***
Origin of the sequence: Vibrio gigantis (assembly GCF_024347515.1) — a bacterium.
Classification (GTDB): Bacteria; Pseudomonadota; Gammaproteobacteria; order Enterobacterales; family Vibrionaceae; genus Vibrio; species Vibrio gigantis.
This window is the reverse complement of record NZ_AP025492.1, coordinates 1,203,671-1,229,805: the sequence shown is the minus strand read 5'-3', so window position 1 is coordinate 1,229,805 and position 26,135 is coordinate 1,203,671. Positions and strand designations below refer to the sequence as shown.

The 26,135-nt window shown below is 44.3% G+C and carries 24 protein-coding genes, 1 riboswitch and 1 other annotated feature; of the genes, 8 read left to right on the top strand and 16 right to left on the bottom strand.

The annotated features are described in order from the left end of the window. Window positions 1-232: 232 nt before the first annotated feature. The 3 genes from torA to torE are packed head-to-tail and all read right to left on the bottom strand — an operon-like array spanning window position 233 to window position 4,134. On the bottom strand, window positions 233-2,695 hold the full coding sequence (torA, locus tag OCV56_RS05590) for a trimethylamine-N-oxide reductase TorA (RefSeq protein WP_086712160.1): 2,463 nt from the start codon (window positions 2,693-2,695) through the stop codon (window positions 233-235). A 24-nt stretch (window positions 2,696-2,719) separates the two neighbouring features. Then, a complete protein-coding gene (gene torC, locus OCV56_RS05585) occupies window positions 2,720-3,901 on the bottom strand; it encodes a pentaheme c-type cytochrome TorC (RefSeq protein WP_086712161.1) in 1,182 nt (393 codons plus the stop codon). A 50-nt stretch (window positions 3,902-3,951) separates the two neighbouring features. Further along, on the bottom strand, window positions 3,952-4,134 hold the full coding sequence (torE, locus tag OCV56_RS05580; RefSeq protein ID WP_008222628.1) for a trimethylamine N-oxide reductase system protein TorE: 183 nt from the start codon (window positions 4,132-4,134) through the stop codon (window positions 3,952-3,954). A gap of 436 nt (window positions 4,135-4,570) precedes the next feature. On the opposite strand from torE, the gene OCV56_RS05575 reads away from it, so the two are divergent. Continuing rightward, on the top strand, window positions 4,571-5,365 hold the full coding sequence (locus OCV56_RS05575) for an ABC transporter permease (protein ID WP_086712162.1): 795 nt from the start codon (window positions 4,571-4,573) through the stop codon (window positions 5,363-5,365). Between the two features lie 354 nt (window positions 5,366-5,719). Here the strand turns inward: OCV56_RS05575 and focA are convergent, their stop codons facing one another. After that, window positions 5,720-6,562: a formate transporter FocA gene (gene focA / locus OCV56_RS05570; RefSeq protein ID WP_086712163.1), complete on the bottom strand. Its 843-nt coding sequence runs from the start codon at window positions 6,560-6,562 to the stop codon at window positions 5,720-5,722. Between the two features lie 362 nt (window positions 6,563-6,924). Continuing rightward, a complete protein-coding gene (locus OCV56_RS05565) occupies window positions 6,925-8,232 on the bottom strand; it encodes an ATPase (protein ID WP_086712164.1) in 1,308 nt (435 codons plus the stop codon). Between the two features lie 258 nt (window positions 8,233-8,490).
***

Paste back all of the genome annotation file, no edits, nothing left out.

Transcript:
Origin of the sequence: Vibrio gigantis (assembly GCF_024347515.1) — a bacterium.
Classification (GTDB): Bacteria; Pseudomonadota; Gammaproteobacteria; order Enterobacterales; family Vibrionaceae; genus Vibrio; species Vibrio gigantis.
This window is the reverse complement of record NZ_AP025492.1, coordinates 1,203,671-1,229,805: the sequence shown is the minus strand read 5'-3', so window position 1 is coordinate 1,229,805 and position 26,135 is coordinate 1,203,671. Positions and strand designations below refer to the sequence as shown.

The 26,135-nt window shown below is 44.3% G+C and carries 24 protein-coding genes, 1 riboswitch and 1 other annotated feature; of the genes, 8 read left to right on the top strand and 16 right to left on the bottom strand.

The annotated features are described in order from the left end of the window. Window positions 1-232: 232 nt before the first annotated feature. The 3 genes from torA to torE are packed head-to-tail and all read right to left on the bottom strand — an operon-like array spanning window position 233 to window position 4,134. On the bottom strand, window positions 233-2,695 hold the full coding sequence (torA, locus tag OCV56_RS05590) for a trimethylamine-N-oxide reductase TorA (RefSeq protein WP_086712160.1): 2,463 nt from the start codon (window positions 2,693-2,695) through the stop codon (window positions 233-235). A 24-nt stretch (window positions 2,696-2,719) separates the two neighbouring features. Then, a complete protein-coding gene (gene torC, locus OCV56_RS05585) occupies window positions 2,720-3,901 on the bottom strand; it encodes a pentaheme c-type cytochrome TorC (RefSeq protein WP_086712161.1) in 1,182 nt (393 codons plus the stop codon). A 50-nt stretch (window positions 3,902-3,951) separates the two neighbouring features. Further along, on the bottom strand, window positions 3,952-4,134 hold the full coding sequence (torE, locus tag OCV56_RS05580; RefSeq protein ID WP_008222628.1) for a trimethylamine N-oxide reductase system protein TorE: 183 nt from the start codon (window positions 4,132-4,134) through the stop codon (window positions 3,952-3,954). A gap of 436 nt (window positions 4,135-4,570) precedes the next feature. On the opposite strand from torE, the gene OCV56_RS05575 reads away from it, so the two are divergent. Continuing rightward, on the top strand, window positions 4,571-5,365 hold the full coding sequence (locus OCV56_RS05575) for an ABC transporter permease (protein ID WP_086712162.1): 795 nt from the start codon (window positions 4,571-4,573) through the stop codon (window positions 5,363-5,365). Between the two features lie 354 nt (window positions 5,366-5,719). Here the strand turns inward: OCV56_RS05575 and focA are convergent, their stop codons facing one another. After that, window positions 5,720-6,562: a formate transporter FocA gene (gene focA / locus OCV56_RS05570; RefSeq protein ID WP_086712163.1), complete on the bottom strand. Its 843-nt coding sequence runs from the start codon at window positions 6,560-6,562 to the stop codon at window positions 5,720-5,722. Between the two features lie 362 nt (window positions 6,563-6,924). Continuing rightward, a complete protein-coding gene (locus OCV56_RS05565) occupies window positions 6,925-8,232 on the bottom strand; it encodes an ATPase (protein ID WP_086712164.1) in 1,308 nt (435 codons plus the stop codon). Between the two features lie 258 nt (window positions 8,233-8,490).